Thursday, December 18, 2008

Character vs. Plot

I was listening to a writing podcast today and heard these guys arguing about what is more important to a story...character or plot. Not going to say which podcast since I am about to rip on them, but this is a debate that seems to come up a lot among very inexperienced writers and frankly, it is a stupid question.

Let me ask another question that has the same syntactic value in order to illustrate why it is a stupid question: which is more important to a coin, heads or tails?

Think about it.

Can you have a coin with just one side? Even if the sides look the same, there are still two of them. There is no dichotomy here, there is only a coin: a single, discrete object.

Stories are the same: a singular, discrete thing whose parts can be labeled, but whose parts have no meaning when separated from the whole.

If a story has a lame character, no one will believe or care what happens to that person. If Joe Papolitsky, my neighborhood State Farm rep were to captain the Millennium Falcon in Star Wars, the story would fail. Joe is nice enough, but he’s a terribly boring man and doesn’t get on well with wookies (the believability part).

If a story has an amazing character, but nothing happens, no one will be interested enough to read on. Miss Marple sitting on the beach in Cozumel, eating some nachos, sipping a margarita then flying home with no conflict, crisis or drama is not a story; it’s just the diary of another crotchety retiree and no one cares, not even her four children who read her blog just to be polite.

So, rather than debating stupid questions, create interesting people and place them in interesting situations. If either one is boring or incoherent, go back to the drawing board before you waste time writing a whole story about it.

As for which starts the creative process (plot or character), it does not appear to matter. Of the writers I admire, almost all have stated that they will use either one depending on the story (though some have a preference for one or the other).

It's just a stupid question.

Wednesday, December 10, 2008

Secret to Writing Success

Two things:
1) Write every day
2) Exercise every day

I suggest a minimum of 1 hour each. If you are not creative enough to carve two hours out of your busy day, then I am sorry to say you are not creative enough to be a writer. If you can manage more than this...go for it.

Another suggestion is to plan one or two longer writing sessions each week, where you can sit down and work for 3-5 hours without interruption. I find these longer sessions are when complex ideas become clear, characters start talking and the big picture of a novel or story will gel. These big-picture things are hard for me to get my head around in a frantic 1-hour session.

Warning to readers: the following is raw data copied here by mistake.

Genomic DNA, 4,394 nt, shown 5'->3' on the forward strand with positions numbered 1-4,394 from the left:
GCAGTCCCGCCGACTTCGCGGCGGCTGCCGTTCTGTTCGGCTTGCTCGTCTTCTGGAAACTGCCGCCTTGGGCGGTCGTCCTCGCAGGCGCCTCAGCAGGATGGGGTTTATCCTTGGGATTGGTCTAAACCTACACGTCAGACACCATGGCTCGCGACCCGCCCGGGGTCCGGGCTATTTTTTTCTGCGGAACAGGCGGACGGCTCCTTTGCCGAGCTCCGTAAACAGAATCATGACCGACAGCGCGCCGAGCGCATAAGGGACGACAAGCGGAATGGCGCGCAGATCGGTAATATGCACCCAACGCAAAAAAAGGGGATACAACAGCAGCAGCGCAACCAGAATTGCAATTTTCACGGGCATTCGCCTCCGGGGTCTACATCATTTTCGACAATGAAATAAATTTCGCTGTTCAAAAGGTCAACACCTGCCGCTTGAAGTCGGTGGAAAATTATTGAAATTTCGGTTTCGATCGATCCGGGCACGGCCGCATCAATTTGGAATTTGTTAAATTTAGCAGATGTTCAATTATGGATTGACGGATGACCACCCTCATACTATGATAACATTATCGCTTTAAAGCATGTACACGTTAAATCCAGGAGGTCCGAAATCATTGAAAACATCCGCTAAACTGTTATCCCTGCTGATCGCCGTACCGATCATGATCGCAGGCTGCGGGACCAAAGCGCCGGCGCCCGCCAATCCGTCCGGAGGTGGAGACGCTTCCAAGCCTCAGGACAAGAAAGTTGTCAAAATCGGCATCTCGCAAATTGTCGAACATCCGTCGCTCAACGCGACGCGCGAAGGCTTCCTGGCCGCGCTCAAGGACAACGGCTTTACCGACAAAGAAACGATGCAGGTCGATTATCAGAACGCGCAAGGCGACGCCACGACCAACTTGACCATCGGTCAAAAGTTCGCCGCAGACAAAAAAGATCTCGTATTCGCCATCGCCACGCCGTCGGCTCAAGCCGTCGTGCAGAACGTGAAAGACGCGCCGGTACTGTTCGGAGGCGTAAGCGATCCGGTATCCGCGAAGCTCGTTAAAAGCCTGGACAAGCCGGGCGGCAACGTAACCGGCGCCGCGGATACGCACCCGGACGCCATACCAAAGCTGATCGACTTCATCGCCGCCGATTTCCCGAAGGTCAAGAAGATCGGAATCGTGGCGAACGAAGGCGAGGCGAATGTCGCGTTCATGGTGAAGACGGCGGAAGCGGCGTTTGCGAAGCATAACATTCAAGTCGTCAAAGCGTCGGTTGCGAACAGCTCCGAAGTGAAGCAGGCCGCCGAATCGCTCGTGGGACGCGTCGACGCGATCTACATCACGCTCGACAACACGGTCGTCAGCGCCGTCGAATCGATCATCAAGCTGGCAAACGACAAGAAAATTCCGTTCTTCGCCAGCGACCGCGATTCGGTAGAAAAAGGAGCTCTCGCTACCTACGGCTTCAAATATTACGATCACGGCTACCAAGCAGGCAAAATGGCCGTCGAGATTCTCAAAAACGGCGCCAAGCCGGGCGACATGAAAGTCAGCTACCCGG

Saturday, December 6, 2008

Blogging as procrastination

I have seen other writers touch on this briefly, but most seem to avoid the subject. The simple fact is that I should be working on the book right now, instead, I am writing this. It takes the same amount of time to bang out the words, the same amount of concentration and brain juice. Yet by doing this, I can put off some unpleasant bit of business I need to attend to in the book.

So, dear reader, know that by keeping the blog I am ultimately burning away many hours that could have gone toward finishing the book. At the end, I’ll try to remember to post a total so we can see how much time this cost the book. To date, I have spent ~6 hours on the blog, most if it over a 4 day weekend. That's about how long it takes me to write the rough draft of a chapter. So, blogging has procrastinated away an entire chapter. Ouch.

Decision of the Day:
A decision I am grappling with: keep story in Perth or move it to Seattle. For me, Perth is more interesting but I don’t know the city well enough to portray it accurately. Seattle I know well, but if I set it there, I will feel compelled to actually walk through all the locales I depict, checking facts, looking for little secrets most people don’t know. This would be fun, but it would burn days, maybe weeks and like this blog, would amount to little more than a form of procrastination.

Right now I’m thinking accuracy doesn’t matter because the story is about growing up in a zombie wasteland, not the trivia and culture of real place. But I ask myself: will the fine citizens of Perth hate me if I get their city wrong?